October 4, 2017

UGA Announces Need-Based Scholarship Initiative

City Dope

UGA has created 140 need-based scholarships for students from low-income families this year, with hundreds more on the way, President Jere Morehead announced at the quarterly cabinet meeting and media briefing Sept. 27.

Ninety members of this year’s freshman class were awarded newly created Georgia Commitment scholarships, which unlike HOPE and other merit-based scholarships are based on financial need rather than grades or test scores. Such need-based scholarships are a top priority for UGA’s ongoing $1 billion capital campaign, Morehead said, and he hopes to fund 400–600 of them eventually.

“You will continue to hear me talk a lot about this in the coming weeks and months,” he said.

Keeping UGA affordable has been a priority for Morehead since he was named president in 2013. He has kept student fees and dining-hall prices flat for two years, and tuition has gone up just 2 percent. The university recently started offering free meal plans to students who are at risk of going hungry. In addition, the new Double Dawg program allows students to earn a bachelor’s and a master’s degree in five years.

“We have a lot of students with a gap between what they can afford and the cost of attending the University of Georgia,” Morehead said. The total cost of attendance—including tuition, room and board, books and other living expenses—is an estimated $26,404 per year for Georgia residents and $45,688 for out-of-state residents, according to the Office of Student Financial Aid. Most UGA students from Georgia receive HOPE, but it does not cover all of those costs.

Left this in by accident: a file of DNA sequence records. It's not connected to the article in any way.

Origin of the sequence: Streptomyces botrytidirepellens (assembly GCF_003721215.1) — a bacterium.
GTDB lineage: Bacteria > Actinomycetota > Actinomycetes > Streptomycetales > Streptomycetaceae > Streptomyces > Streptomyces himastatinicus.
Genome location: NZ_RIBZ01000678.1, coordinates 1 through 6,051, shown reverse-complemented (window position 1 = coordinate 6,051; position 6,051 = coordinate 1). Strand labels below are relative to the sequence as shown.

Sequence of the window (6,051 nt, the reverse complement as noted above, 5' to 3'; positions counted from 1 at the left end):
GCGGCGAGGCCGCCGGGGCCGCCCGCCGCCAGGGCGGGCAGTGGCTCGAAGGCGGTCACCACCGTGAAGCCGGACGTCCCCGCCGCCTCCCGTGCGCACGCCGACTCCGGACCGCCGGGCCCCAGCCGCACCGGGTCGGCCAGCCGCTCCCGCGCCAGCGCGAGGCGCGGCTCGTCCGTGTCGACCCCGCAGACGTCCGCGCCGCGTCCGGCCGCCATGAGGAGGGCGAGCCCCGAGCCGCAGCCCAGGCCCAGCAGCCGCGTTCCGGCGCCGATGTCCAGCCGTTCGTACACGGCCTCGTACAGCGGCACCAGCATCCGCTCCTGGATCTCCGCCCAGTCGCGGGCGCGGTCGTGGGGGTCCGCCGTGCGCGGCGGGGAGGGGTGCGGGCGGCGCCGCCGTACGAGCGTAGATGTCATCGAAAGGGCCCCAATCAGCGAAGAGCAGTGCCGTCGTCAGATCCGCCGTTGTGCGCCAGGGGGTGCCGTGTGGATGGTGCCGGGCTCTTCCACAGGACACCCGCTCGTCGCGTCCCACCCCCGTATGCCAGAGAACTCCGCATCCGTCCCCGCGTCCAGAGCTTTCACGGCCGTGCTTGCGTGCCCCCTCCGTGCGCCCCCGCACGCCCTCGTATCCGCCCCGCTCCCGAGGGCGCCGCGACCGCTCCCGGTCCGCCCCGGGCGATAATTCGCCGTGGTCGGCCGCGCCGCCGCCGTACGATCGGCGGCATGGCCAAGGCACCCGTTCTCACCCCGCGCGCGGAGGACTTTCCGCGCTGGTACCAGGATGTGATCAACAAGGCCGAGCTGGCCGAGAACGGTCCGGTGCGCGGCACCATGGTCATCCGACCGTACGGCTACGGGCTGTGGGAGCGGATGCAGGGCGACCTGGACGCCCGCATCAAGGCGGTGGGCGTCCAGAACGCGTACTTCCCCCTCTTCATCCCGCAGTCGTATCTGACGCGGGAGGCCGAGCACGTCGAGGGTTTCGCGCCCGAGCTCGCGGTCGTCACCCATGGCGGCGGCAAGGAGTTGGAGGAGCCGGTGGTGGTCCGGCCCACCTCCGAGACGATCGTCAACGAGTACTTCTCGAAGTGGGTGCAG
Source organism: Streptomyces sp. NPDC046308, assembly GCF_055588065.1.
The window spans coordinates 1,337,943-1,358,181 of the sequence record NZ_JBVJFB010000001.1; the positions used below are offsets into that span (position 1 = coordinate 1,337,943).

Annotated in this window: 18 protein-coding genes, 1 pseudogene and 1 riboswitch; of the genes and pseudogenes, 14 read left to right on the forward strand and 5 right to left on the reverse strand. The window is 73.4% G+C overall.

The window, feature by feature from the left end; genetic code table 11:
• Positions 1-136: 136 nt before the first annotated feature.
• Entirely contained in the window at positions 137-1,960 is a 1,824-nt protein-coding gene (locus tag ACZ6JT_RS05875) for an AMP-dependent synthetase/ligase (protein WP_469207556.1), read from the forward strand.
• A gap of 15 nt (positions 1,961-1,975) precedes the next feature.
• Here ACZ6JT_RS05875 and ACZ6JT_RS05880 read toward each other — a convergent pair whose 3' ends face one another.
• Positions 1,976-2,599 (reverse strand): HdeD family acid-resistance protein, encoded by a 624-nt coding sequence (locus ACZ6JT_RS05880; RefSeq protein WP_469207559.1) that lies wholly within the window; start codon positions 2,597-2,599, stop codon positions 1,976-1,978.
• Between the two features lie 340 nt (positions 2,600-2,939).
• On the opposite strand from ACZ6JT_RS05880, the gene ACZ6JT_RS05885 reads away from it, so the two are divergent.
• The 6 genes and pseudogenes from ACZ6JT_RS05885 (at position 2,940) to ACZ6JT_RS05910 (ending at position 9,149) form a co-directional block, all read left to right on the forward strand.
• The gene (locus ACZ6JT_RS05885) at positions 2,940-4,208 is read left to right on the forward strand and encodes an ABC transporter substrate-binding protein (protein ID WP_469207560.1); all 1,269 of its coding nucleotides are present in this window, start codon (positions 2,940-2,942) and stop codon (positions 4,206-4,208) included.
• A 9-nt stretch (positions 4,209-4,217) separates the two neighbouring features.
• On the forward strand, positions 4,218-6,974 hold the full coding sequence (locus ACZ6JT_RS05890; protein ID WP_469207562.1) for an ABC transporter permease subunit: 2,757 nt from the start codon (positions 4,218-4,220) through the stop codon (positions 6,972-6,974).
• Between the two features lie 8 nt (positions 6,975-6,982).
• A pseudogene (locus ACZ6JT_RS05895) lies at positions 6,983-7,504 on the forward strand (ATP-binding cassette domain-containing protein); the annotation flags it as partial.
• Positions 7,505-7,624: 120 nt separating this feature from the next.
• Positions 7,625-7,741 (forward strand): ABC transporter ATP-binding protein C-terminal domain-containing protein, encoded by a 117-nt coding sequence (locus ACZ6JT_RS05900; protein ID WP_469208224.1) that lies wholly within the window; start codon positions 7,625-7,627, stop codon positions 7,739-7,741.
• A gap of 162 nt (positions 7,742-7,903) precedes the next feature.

Under Morehead, UGA has also made a concerted effort to attract more African-American students through support programs for black men and by bringing in students from targeted high schools for visits. (The university is currently 72 percent white, 10 percent Asian, 8 percent black, 6 percent Latino and 4 percent mixed-race.) More need-based scholarships will help in the effort to make UGA more diverse, Morehead said.